Book Review: The Myths of Innovation

The Myths of Innovation

The Myths of Innovation
by Scott Berkun
Amazon | Official Site

Official Summary:

the classic bestseller, takes you on a hilarious, fast-paced ride through the history of ideas. You’ll learn to transcend the false stories that deceive many business experts, scientists, and much of pop culture, with history based lessons on how to invent, create and deliver on your own ideas.  You’ll have fun while you learn:

  • Where ideas come from
  • The true history of history
  • Why most people don’t like ideas
  • How great managers make ideas thrive
  • The importance of problem finding
  • The simple plan (new for paperback)

Since its initial publication, this classic bestseller has been discussed on NPR, MSNBC, CNBC, and at Yale University, MIT, Carnegie Mellon University, Microsoft, Apple, Intel, Google,, and other major media, corporations, and universities. It has changed the way thousands of leaders and creators understand the world.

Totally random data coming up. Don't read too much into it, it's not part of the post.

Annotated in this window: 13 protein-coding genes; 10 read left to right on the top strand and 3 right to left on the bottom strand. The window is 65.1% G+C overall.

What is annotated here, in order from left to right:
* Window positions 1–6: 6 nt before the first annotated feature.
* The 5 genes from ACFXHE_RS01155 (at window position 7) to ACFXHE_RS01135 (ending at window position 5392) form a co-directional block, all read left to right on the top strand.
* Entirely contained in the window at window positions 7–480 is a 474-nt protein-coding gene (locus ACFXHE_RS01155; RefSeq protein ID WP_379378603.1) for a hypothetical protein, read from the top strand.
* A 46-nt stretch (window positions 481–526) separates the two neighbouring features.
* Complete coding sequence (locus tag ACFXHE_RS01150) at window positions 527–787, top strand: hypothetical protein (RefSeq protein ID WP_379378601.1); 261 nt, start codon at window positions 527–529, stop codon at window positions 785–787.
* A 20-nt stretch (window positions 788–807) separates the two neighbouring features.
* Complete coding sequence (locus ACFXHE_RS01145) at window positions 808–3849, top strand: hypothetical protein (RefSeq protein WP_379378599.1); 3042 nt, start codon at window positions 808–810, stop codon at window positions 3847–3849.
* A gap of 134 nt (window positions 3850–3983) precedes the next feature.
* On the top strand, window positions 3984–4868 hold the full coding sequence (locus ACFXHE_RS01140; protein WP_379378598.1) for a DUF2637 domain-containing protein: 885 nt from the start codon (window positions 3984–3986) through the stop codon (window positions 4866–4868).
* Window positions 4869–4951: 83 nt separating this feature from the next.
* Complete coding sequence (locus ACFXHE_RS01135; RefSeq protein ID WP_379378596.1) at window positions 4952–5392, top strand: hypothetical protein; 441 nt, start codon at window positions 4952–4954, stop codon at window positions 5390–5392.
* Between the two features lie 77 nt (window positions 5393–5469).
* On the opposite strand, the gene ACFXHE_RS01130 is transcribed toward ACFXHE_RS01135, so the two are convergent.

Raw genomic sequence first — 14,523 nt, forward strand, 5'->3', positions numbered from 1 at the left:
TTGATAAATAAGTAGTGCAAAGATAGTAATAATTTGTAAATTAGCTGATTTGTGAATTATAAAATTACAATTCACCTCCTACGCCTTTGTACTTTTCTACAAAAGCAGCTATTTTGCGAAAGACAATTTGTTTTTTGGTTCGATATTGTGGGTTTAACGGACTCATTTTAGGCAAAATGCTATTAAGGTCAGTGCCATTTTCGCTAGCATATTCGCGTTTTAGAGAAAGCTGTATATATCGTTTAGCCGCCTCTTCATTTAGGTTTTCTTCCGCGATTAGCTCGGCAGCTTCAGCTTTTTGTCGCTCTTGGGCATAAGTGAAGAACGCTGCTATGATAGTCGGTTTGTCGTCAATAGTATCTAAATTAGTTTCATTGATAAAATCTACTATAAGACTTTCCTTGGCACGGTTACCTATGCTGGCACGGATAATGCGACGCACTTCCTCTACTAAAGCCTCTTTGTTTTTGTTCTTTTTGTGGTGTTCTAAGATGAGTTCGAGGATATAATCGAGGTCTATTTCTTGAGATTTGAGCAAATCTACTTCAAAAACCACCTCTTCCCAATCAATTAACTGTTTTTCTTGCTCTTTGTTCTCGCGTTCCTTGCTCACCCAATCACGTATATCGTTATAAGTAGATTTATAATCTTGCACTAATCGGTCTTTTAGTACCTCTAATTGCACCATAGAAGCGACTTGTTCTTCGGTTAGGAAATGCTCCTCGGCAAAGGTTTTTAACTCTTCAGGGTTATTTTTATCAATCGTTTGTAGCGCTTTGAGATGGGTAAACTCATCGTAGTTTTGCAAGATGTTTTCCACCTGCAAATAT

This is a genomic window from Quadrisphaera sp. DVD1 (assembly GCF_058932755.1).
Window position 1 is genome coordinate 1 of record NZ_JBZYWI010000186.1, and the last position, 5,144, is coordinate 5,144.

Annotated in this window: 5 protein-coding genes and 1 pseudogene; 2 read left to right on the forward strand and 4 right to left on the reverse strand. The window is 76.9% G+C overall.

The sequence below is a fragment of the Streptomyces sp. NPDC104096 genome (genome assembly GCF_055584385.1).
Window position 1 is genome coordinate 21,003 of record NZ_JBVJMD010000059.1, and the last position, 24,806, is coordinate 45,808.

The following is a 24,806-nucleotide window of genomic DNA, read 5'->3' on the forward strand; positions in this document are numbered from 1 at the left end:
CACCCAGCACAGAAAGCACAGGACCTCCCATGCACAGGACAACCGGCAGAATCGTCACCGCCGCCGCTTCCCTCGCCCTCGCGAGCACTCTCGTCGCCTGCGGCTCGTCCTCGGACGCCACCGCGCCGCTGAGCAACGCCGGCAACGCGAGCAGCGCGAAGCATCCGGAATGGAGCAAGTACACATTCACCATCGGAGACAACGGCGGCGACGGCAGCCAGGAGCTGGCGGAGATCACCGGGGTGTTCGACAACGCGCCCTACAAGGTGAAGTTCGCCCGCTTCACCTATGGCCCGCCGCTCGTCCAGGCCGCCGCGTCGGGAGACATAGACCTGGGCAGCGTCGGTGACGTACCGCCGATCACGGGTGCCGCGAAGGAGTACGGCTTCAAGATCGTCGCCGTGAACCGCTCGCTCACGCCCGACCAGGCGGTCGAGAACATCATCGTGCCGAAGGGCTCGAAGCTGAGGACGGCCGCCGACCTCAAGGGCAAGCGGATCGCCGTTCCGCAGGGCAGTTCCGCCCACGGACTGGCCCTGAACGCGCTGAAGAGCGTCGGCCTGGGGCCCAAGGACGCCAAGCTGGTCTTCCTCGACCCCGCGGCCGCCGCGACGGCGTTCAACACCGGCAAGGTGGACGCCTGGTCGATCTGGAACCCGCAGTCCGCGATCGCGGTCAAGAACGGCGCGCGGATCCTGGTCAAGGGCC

My notes:

It’s always a good time to read it if you haven’t already.

The book should be the first book on innovation because it helps you establish the proper attitude toward the concept of innovation.

And the book should always be on your bookshelf because it’s the perfect reminder that keeps you from the traps and misconceptions of whatever books, seminars, innovation experts, consultants tell you about innovation.

Innovation is not something you can buy like buying the services of an ad agnecy; it’s also not something you can create or build like creating a plan or building a house.

Arguably, innovation can’t even be managed (in its traditional sense as “management” in business).

Innovation can only be articulated, facilitated, and afforded. Because innovation is the result of a certain kind of culture, along with the effort of many open minds.

Innovation is the by-product of creative exploration.

It can be analyzed. But it’s also an art.

The Myths of Innovation clears up all the clouds around the hype.

And in the end, the love you take is equal to the love you make. Only open minds, open cultures, and hard work can bring about something we call innovation.


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